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Proverbs 22:2

The rich and poor meet together: the LORD is the maker of them all.
– Proverbs 22:2

This proverb is a wisdom observation. We are warned against oppressing the poor because Yahweh has made them (Proverbs 14:31). This proverb adds he has made the rich, as well as all in between. That both classes meet together means they share common existence in life. God sinks and raises people as he pleases, according to his purpose, and roles can be reversed instantly by his sovereign power (Daniel 4:35). This wisdom gives us two important implications for life. First, we should recognize God’s sovereign order in our own lives. We are where we are and we are what we are by God’s grace. Second, we should treat all people with dignity and respect because God is the creator of all and the ruler of all.

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Proverbs 21:2

Every way of a man is right in his own eyes: but the LORD pondereth the hearts.
– Proverbs 21:2

This proverb is similar to Proverbs 16:2 (see commentary). The word for right means straight, or upright. It can have a moral tinge, but also gives the sense of being correct. The first phrase is a wisdom observance that men think the way they are going is correct. Unless a man is bent on deliberate self-destruction, he thinks the way he is going will lead to some happiness. The seventeenth century French mathematician Blaise Pascal put it this way: “All men seek happiness. This is without exception. Whatever different means they employ, they all tend to this end. The cause of some going to war, and of others avoiding it, is the same desire in both, attended with different views. The will never takes the least step but to this object. This is the motive of every action of every man, even of those who hang themselves.” 1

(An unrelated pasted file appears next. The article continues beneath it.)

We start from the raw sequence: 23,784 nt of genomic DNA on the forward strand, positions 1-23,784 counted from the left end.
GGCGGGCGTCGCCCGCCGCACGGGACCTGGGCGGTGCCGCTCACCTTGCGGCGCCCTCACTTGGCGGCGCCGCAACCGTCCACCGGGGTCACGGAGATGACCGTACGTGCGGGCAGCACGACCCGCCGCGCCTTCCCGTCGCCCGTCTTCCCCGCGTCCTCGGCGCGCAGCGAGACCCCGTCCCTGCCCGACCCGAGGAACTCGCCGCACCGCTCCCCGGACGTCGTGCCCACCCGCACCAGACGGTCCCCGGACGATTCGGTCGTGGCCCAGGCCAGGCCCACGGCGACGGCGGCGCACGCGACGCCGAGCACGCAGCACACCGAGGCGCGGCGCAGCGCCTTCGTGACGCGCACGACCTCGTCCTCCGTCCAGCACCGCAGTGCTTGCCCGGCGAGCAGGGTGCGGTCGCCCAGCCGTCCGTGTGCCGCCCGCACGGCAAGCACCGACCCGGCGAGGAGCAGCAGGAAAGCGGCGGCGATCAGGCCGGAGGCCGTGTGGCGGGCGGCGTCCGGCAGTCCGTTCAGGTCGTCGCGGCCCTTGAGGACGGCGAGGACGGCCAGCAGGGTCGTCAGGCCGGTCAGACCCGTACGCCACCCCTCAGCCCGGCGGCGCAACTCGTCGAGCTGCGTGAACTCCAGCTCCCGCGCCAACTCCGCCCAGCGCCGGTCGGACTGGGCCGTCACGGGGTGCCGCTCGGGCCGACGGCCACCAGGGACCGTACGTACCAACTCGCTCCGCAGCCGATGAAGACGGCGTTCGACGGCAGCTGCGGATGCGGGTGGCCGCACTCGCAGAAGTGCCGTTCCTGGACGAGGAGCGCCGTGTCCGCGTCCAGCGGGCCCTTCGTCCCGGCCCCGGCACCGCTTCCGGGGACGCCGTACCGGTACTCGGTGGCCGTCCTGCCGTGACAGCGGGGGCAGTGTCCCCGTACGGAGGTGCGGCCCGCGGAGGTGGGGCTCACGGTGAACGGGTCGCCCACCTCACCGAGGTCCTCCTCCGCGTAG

The proverb is a wisdom observation about our fallible self-knowledge, self-evaluation, and self-direction. Man is incompetent of himself, which is why we need wisdom and wise counsellors (Proverbs 11:14; 12:15; 15:22; 19:20-21). The word for pondereth means to balance, as in to measure by weight with a scale. The contrast of the second phrase with the first is that man follows his heart but only Yahweh truly knows the heart, or mind. Man cannot always accurately assess his motives and objectives, but God always knows what is in the deep, dark waters of our hearts (Proverbs 20:5).

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Notes:

  1. Blaise Pascal, Pascal’s Pensees, trans. W. F. Trotter (New York: E. P. Dutton, 1958), 113, #425.

Proverbs 21:1

Introduction
Chapter 21 continues the Proverbs of Solomon, which form the largest section of this book and continues through the next chapter. The proverbs in this chapter touch on God’s sovereign omniscience, righteousness, justice, rewards, laziness, moderation, pride, and home life.